Tulsi Gabbard won’t seek re-election to US Congress

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Rep. Tulsi Gabbard

By Arul Louis

New York– Tulsi Gabbard, the first Hindu elected to the US Congress, has announced she will not be running for re-election next year.

Gabbard, who is seeking the Democratic Party nomination to run for President next year, said that she was dropping het re-election bid because she is preparing to “to walk into the Oval Office”.

Her presidential campaign has failed to make much headway and her support in polls has not exceeded three per cent.

Gabbard, who was first elected to the House of Representatives in 2012 from a constituency in Hawaii, is not of Indian descent, but a practising Hindu and took her oath of office on a Bhagavad Gita. Ethnically she is a Samoan, which is a Pacific Island group.

She came under attack last week from Hillary Clinton, who called her “a favourite of the Russians” and alleged they were grooming her to be a third party candidate in next year’s election.

Gabbard hit back, calling Clinton “the queen of warmongers, embodiment of corruption, and personification of the rot that has sickened the Democratic Party for so long”.

Gabbard has been at odds with the party leadership and resigned as the Democratic National Committee’s vice chair in 2016 alleging that the leaders were being partisan towards Clinton, who was defeated by President Donald Trump that year.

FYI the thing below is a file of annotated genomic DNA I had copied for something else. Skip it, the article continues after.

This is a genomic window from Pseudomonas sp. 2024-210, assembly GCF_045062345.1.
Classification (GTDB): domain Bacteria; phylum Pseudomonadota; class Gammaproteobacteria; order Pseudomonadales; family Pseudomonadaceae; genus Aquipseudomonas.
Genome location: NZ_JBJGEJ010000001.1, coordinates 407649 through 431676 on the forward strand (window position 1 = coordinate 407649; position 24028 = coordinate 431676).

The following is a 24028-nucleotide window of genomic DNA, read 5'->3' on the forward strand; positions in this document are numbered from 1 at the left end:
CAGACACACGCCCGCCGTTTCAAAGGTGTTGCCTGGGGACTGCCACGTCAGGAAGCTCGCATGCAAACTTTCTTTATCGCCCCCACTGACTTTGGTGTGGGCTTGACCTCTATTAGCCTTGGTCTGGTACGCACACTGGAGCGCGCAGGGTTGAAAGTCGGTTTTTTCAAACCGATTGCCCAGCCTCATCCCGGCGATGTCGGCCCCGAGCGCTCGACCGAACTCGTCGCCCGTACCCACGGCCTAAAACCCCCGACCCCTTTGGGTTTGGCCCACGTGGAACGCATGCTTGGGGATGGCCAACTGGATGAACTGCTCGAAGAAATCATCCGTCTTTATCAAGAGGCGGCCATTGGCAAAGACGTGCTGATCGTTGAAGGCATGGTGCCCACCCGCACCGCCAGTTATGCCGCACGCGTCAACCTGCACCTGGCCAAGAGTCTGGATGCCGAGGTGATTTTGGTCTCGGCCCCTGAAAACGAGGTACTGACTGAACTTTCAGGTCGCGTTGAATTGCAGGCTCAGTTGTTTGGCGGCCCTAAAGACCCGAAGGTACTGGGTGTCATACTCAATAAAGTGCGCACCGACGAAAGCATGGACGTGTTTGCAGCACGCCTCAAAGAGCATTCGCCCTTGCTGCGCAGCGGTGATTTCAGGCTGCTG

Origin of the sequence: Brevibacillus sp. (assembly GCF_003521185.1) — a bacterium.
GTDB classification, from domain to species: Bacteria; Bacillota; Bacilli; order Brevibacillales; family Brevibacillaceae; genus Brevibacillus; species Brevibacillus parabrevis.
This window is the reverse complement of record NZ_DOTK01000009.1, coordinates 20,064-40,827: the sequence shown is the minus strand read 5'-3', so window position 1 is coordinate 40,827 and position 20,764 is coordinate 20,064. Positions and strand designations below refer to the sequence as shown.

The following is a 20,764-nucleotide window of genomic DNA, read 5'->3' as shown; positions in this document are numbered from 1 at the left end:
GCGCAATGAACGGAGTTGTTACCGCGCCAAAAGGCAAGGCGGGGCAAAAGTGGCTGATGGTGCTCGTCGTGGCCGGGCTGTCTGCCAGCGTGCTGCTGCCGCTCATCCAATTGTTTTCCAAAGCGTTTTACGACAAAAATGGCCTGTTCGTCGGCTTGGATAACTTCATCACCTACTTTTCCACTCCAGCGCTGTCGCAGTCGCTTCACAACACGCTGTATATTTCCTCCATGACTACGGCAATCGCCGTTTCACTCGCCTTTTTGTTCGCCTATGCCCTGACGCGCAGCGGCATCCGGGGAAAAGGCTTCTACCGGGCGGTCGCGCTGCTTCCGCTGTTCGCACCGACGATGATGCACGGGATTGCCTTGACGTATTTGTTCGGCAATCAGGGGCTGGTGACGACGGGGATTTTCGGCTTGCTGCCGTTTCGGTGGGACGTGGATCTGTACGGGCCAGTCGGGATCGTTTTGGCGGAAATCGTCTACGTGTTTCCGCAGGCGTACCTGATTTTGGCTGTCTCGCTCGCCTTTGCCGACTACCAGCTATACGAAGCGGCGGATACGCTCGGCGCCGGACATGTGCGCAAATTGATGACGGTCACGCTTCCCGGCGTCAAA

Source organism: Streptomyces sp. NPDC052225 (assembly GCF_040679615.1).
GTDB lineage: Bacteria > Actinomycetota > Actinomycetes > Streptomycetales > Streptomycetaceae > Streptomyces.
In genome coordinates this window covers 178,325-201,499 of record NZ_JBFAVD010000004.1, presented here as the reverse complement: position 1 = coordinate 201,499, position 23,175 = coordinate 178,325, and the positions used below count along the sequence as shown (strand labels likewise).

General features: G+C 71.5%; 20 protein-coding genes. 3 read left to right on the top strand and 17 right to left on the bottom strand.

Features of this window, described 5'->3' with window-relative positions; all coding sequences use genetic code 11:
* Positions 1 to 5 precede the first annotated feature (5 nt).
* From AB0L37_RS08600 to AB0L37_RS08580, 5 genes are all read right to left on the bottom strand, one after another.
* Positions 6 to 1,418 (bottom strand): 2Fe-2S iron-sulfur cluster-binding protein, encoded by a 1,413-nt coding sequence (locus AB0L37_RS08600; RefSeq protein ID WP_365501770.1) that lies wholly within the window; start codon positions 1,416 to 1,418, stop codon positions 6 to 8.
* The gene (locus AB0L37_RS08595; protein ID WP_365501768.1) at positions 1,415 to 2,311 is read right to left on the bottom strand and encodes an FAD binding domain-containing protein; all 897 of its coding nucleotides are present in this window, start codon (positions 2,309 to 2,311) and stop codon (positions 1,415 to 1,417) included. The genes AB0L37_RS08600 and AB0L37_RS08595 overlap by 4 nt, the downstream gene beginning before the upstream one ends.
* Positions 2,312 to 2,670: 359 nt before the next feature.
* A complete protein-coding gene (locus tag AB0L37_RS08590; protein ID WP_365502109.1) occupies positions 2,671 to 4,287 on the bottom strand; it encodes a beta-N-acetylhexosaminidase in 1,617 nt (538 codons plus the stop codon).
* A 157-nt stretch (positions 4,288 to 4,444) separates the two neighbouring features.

A serving major in the Army National Guard, which is similar to India’s Territorial Army but with more active deployments, Gabbard is a veteran of the Iraq war and her combat experience has made her an opponent of US military action abroad.

This has brought criticism against her from her own party.

She has said that the US should stop engaging in “regime change warsa to topple foreign leaders it does not like.

In the middle of her campaign, she was called up for active duty in August and deployed on a mission in Indonesia.

In her announcement that she is not seeking re-election, Gabbard referred to the Hawaiian word, “Aloha”, which besides being a greeting, also stands for peace and love in the native Hawaiian tradition.

She said: “Washington, our country, and the world is in dire need of aloha. … Only aloha has the power to bring our nation together a” recognizing we are all God’s children, and we are all Americans.”

Asking for support for her presidential bid, she said: “As President, I will lead with aloha – putting people ahead of profits, putting people ahead of politics, putting the wellbeing of our people and our planet above all else.”

Gabbard has also been criticised by some as a “Hindu nationalist” for meeting Prime Minister Narendra Modi.

She has denounced the criticism as a sign of religious bigotry as those making it have singled her out and not made similar accusation against non-Hindus meeting Modi.

Gabbard has also been attacked by the media.

The New York Times that often reflects the views of the Democratic Party establishment recently published an attack on Gabbard trying to link her to “white nationalists and Russians” and the right.

Gabbard has disowned support from white nationalists.

The newspaper also criticised her for saying that the party leadership was trying to rig the 2020 election.

A commentator for CNN, which is owned by the telephone and telecommunications giant AT&T, called her “a puppet for the Russian government”, shortly before the debate of Democrat candidates hosted by the channel and the Times.

Gabbard called their campaign against her “despicable” and said: “New York Times and CNN have also smeared veterans like myself for calling for an end to this regime change war.” (IANS)

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